Greenspan Takes Lead
to Save World Economy -
'Global Financial Leader'
By Knut Engelmann
WASHINGTON (Reuters) - There is nothing like a few choice words from Federal Reserve Chairman Alan Greenspan to reassure the world that Washington is serious about taking the lead role in saving the global economy from collapse. When the world's most powerful central banker signaled to U.S. lawmakers Wednesday that he may cut key interest rates in response to mounting international turmoil, his message was loud and clear: Something has to be done right away to put an end to the firestorm that is threatening to engulf the globe. ``Greenspan, more than any other central banker around the world, understands that this is a global liquidity crisis that will deepen and will assuredly hurt all the major economies,'' said Catherine Mann, a former Federal Reserve economist and now a senior fellow at the Institute for International Economics.

``He is taking on a role as a global financial leader.'' Greenspan is facing little, if any, competition for that role: Japan, along with the rest of Asia, is stuck in a painful recession. Most of Washington's key partners in Europe -- prime among them Germany -- are preoccupied with laying the foundations for a single currency and have stated clearly that they do not plan to cut rates any time soon. Even within the narrow confines of Washington, the 72-year-old Greenspan seems to be the only one left who can make a credible case that he is capable of taking charge.

U.S. President Clinton is hobbled by a sex-and-perjury scandal. Meanwhile the Treasury Department, headed by veteran Wall Street pro Robert Rubin, is fighting an uphill struggle to get congressional approval for its bid to get fresh funds for the cash-strapped International Monetary Fund. Only 10 days ago the Group of Seven major industrial nations boosted market hopes for a joint rate cut -- a move that could help stem the flight of capital out of battered emerging markets and into less risky U.S. assets -- by alluding to the need for ''close cooperation'' among major economies. But hopes that the club of rich nations would actually get its act together and agree on a joint easing move were quickly quashed when European central bankers, led by German Bundesbank President Hans Tietmeyer, stressed they saw no need for a cut because their domestic situations did not warrant such a move. In congressional testimony just two days after the G7 statement, Greenspan dealt the final blow to any vision of G7 coordination when he acknowledged there was no such effort.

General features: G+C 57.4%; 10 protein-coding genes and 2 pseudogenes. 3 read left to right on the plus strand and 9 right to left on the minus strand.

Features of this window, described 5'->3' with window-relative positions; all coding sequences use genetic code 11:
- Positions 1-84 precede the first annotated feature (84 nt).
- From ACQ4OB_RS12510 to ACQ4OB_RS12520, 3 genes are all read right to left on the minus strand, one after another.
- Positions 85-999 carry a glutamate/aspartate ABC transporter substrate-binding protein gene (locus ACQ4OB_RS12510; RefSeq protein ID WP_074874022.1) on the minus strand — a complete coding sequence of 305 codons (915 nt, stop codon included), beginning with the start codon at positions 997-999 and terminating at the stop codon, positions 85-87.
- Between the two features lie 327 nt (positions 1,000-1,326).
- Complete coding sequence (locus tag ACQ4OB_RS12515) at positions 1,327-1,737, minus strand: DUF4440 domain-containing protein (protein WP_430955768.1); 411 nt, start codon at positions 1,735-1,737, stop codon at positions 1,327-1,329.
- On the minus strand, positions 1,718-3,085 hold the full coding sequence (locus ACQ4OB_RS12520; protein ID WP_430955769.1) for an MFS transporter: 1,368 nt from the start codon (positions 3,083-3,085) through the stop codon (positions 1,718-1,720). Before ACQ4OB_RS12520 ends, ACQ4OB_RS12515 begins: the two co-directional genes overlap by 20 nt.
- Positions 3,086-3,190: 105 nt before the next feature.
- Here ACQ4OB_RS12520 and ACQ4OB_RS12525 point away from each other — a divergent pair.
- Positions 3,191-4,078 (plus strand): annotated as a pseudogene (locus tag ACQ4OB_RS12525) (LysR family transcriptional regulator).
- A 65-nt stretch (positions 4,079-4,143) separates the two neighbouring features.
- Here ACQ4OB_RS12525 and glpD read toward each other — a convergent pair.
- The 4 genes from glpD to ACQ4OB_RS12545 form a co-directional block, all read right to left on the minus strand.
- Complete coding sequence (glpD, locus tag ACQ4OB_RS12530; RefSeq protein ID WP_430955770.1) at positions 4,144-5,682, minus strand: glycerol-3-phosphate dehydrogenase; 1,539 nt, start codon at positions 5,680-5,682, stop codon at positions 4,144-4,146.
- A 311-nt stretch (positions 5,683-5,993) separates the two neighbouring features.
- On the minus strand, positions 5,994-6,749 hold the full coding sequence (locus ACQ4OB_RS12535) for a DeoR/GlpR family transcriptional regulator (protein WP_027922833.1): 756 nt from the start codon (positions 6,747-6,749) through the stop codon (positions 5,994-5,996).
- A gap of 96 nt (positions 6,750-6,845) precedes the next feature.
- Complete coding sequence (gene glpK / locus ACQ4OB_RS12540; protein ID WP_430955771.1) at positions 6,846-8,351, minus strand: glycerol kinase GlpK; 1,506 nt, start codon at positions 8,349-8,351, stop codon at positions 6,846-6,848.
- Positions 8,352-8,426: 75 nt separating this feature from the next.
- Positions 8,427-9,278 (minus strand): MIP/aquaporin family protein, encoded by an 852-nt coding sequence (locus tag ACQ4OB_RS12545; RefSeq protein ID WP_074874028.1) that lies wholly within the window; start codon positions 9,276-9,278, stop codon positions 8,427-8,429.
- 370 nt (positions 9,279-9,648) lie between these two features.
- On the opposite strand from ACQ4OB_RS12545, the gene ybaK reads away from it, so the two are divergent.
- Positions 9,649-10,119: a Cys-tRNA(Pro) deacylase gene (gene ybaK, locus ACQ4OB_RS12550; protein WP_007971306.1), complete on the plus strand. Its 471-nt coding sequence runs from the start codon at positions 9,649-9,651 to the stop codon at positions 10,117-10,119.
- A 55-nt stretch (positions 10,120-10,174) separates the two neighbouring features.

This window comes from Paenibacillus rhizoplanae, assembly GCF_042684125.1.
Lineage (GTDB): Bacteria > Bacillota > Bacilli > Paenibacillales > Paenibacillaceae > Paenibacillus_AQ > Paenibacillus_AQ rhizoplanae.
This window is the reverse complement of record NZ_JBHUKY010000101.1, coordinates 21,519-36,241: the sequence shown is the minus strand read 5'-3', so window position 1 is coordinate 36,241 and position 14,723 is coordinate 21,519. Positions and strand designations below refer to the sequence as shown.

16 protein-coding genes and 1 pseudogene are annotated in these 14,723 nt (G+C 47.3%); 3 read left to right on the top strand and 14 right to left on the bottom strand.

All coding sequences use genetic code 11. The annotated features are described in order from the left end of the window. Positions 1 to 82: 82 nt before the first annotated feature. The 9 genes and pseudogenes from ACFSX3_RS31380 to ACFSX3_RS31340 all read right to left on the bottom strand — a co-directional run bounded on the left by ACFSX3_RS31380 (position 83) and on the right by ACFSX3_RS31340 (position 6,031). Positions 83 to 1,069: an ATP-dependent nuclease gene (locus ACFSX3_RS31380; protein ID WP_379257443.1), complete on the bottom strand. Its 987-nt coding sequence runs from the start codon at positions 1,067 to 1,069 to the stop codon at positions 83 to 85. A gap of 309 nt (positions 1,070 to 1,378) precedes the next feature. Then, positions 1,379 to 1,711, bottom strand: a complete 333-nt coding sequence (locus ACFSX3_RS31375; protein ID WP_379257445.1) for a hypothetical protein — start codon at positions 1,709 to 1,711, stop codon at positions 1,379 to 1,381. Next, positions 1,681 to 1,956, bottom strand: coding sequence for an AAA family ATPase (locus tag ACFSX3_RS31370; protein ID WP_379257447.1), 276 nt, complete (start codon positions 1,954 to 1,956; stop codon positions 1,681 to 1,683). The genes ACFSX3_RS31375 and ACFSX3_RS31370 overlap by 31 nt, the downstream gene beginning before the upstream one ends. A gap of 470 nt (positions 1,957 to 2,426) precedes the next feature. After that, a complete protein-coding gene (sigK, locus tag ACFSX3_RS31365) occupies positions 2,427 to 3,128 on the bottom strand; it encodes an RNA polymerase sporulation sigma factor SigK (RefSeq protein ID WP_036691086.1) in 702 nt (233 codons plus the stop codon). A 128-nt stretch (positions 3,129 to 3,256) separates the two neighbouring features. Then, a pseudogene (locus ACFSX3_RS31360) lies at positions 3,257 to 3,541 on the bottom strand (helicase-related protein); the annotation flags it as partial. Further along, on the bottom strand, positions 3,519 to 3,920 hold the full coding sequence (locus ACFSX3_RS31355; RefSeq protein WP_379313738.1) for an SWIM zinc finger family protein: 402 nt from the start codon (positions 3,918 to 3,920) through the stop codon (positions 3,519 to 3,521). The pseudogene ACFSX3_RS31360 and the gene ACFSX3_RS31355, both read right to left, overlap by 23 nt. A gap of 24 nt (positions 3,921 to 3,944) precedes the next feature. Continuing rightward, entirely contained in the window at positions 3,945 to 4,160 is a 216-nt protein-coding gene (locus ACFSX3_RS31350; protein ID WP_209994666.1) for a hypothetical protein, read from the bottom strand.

``The Europeans underestimate substantially the impact of the crisis on economic activity,'' said Mann. ``This is Europe's first opportunity to act as a global player, to look beyond just their narrow self interest. This is a global crisis.'' If anybody needed a reminder of the potential impact of the crisis on economies and financial systems everywhere, the near-collapse of a major U.S. hedge fund, Long-Term Capital Management L.P, drove home the dangers of financial contagion. The fund required a $3.75 billion bailout by 15 banks, coordinated by New York Federal Reserve Bank, after severe losses had drained its capital. Bank shares across Europe tumbled as creditors revealed hefty exposures to the fund. Sure, Europe has come up with a laundry list of ideas on how to improve the workings of the IMF -- most recently from Britain and France -- but there have been no signs yet that the continent is ready to back Greenspan's push for lower rates. Asia and Latin America, the latest region to feel the brunt of the financial storm, have all but given up hope for a coordinated move that could give them some much-needed breathing space, analysts said. ``They recognize that the Europeans won't go along,'' said Sung Won Sohn, chief economist at Minneapolis-based Norwest Corp. ``They're hanging all their hopes on Greenspan.'' They will have to wait until Tuesday's meeting of the Fed's rate-setting committee to find out whether Greenspan will actually deliver what he signaled. But even a small cut in the key overnight federal funds rate from its current level of 5.5 percent would help to underpin his global leadership role. ``The issue is not so much the size of the cut but the fact that somebody as credible as Greenspan is doing something,'' said Sohn. ``The signal is much more important than the size.'' ^REUTERS@